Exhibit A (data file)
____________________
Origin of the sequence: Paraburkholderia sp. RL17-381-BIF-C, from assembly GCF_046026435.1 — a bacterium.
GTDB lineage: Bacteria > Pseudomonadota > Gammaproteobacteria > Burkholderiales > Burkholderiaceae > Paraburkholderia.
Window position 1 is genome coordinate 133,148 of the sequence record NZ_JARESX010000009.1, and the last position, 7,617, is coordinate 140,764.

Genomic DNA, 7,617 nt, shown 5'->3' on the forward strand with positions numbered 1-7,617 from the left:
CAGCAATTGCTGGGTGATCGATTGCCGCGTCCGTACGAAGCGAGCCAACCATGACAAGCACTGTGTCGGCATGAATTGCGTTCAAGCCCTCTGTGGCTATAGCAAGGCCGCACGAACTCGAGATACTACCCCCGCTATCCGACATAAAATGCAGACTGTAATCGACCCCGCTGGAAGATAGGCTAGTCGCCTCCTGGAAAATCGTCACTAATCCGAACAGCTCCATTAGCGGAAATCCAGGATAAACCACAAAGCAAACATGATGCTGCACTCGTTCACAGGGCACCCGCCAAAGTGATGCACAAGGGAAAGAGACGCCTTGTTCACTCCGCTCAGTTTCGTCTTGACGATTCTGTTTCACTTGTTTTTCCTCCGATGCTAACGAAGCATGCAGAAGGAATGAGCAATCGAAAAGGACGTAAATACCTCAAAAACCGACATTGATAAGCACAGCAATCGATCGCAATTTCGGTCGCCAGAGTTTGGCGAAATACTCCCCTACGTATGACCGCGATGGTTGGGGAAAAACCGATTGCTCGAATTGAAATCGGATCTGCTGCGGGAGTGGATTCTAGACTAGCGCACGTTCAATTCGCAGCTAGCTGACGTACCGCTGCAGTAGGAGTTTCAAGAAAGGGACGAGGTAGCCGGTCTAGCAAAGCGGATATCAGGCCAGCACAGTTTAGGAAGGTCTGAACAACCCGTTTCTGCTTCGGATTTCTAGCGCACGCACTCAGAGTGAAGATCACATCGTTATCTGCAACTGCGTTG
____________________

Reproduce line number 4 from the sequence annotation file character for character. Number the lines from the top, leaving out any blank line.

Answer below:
Genomic DNA, 7,617 nt, shown 5'->3' on the forward strand with positions numbered 1-7,617 from the left: